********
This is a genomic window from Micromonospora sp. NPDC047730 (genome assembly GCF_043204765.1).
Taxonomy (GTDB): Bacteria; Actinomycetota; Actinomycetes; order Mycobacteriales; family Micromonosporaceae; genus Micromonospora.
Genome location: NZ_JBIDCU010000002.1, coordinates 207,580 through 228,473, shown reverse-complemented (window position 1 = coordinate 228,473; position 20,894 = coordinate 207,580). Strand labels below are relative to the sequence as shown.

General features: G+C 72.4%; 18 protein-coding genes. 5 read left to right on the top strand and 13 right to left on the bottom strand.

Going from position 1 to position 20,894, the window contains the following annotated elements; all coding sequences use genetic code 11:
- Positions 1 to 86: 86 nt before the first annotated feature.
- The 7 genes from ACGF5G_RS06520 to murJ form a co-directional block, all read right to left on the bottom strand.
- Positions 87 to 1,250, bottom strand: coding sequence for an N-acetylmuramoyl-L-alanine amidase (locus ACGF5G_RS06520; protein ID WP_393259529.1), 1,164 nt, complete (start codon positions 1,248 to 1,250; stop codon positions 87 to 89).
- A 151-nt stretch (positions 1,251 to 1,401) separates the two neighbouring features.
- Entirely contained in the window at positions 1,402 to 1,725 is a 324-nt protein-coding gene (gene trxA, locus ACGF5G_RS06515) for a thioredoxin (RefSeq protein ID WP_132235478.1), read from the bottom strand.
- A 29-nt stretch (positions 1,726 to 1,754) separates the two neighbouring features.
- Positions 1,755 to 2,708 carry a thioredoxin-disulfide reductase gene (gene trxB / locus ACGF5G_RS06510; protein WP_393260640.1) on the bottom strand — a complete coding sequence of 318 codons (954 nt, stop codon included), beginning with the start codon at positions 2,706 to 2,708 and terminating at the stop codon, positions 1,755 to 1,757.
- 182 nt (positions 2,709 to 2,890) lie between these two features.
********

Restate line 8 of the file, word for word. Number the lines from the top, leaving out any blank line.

- Positions 87 to 1,250, bottom strand: coding sequence for an N-acetylmuramoyl-L-alanine amidase (locus ACGF5G_RS06520; protein ID WP_393259529.1), 1,164 nt, complete (start codon positions 1,248 to 1,250; stop codon positions 87 to 89).